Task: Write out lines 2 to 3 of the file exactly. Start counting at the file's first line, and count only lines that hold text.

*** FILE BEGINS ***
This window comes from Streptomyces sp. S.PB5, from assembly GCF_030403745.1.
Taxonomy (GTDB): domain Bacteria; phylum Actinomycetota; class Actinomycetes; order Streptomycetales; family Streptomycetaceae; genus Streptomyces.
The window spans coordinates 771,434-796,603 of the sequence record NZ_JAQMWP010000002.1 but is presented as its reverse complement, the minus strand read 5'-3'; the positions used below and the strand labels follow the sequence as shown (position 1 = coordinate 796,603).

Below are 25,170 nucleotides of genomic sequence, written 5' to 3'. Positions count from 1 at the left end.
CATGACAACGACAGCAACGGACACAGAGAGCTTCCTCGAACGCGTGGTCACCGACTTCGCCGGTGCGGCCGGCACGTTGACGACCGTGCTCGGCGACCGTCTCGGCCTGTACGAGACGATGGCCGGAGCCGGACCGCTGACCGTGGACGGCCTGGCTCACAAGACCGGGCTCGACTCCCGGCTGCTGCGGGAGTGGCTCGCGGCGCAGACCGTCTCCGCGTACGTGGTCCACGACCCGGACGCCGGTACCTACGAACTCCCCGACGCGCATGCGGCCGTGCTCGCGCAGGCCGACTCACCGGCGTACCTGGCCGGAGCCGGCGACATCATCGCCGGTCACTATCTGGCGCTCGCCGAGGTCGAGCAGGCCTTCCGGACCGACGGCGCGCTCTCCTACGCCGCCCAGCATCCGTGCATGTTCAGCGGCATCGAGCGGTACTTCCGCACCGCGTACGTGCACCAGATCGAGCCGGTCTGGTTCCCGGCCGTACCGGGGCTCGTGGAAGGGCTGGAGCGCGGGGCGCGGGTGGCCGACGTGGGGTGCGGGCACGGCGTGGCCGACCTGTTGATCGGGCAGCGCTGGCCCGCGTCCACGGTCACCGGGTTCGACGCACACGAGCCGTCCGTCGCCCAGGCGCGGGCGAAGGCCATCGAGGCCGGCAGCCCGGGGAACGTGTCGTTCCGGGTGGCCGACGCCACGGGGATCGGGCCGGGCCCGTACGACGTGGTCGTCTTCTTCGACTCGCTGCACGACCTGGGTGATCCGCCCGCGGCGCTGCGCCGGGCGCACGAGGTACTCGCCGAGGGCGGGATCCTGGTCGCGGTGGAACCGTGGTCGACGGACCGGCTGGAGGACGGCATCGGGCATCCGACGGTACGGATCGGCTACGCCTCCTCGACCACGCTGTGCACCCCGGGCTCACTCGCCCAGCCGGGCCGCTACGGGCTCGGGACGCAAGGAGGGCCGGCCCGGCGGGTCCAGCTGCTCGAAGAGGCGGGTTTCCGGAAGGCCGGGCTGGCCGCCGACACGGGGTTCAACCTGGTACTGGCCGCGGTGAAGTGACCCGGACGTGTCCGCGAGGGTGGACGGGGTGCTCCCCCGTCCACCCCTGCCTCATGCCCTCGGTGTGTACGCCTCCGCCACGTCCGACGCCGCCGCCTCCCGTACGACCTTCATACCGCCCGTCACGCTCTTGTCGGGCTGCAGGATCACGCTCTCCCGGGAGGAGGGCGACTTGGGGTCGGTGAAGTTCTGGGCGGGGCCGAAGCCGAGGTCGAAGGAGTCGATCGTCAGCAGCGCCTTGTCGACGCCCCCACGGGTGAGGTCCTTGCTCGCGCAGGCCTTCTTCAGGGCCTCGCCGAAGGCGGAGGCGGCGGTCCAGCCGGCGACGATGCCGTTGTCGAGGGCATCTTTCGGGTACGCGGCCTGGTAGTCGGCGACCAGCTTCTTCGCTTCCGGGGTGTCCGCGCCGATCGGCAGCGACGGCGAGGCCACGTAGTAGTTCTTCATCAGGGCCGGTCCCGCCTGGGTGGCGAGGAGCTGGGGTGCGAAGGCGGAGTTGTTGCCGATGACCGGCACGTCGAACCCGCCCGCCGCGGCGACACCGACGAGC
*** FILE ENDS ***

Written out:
Taxonomy (GTDB): domain Bacteria; phylum Actinomycetota; class Actinomycetes; order Streptomycetales; family Streptomycetaceae; genus Streptomyces.
The window spans coordinates 771,434-796,603 of the sequence record NZ_JAQMWP010000002.1 but is presented as its reverse complement, the minus strand read 5'-3'; the positions used below and the strand labels follow the sequence as shown (position 1 = coordinate 796,603).